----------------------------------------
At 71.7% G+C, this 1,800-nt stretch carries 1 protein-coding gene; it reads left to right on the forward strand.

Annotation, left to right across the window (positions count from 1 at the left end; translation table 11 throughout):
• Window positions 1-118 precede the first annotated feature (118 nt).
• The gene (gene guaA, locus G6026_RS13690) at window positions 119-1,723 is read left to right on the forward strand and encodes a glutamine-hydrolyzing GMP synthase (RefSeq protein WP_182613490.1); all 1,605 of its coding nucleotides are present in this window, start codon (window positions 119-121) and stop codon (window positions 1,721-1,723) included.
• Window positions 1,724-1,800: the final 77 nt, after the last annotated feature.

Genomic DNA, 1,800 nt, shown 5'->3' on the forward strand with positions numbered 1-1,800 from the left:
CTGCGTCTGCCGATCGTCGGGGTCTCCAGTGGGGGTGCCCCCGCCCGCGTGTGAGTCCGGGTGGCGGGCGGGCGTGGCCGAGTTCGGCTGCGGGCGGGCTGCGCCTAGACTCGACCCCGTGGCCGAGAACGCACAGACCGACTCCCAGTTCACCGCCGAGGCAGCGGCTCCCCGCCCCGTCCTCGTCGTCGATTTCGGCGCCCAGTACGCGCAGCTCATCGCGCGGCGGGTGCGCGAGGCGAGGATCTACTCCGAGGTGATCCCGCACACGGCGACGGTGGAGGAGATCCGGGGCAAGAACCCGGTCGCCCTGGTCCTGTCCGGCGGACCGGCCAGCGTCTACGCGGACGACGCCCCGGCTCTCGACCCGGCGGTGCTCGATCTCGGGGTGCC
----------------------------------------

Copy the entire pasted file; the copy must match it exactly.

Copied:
At 71.7% G+C, this 1,800-nt stretch carries 1 protein-coding gene; it reads left to right on the forward strand.

Annotation, left to right across the window (positions count from 1 at the left end; translation table 11 throughout):
• Window positions 1-118 precede the first annotated feature (118 nt).
• The gene (gene guaA, locus G6026_RS13690) at window positions 119-1,723 is read left to right on the forward strand and encodes a glutamine-hydrolyzing GMP synthase (RefSeq protein WP_182613490.1); all 1,605 of its coding nucleotides are present in this window, start codon (window positions 119-121) and stop codon (window positions 1,721-1,723) included.
• Window positions 1,724-1,800: the final 77 nt, after the last annotated feature.

Genomic DNA, 1,800 nt, shown 5'->3' on the forward strand with positions numbered 1-1,800 from the left:
CTGCGTCTGCCGATCGTCGGGGTCTCCAGTGGGGGTGCCCCCGCCCGCGTGTGAGTCCGGGTGGCGGGCGGGCGTGGCCGAGTTCGGCTGCGGGCGGGCTGCGCCTAGACTCGACCCCGTGGCCGAGAACGCACAGACCGACTCCCAGTTCACCGCCGAGGCAGCGGCTCCCCGCCCCGTCCTCGTCGTCGATTTCGGCGCCCAGTACGCGCAGCTCATCGCGCGGCGGGTGCGCGAGGCGAGGATCTACTCCGAGGTGATCCCGCACACGGCGACGGTGGAGGAGATCCGGGGCAAGAACCCGGTCGCCCTGGTCCTGTCCGGCGGACCGGCCAGCGTCTACGCGGACGACGCCCCGGCTCTCGACCCGGCGGTGCTCGATCTCGGGGTGCC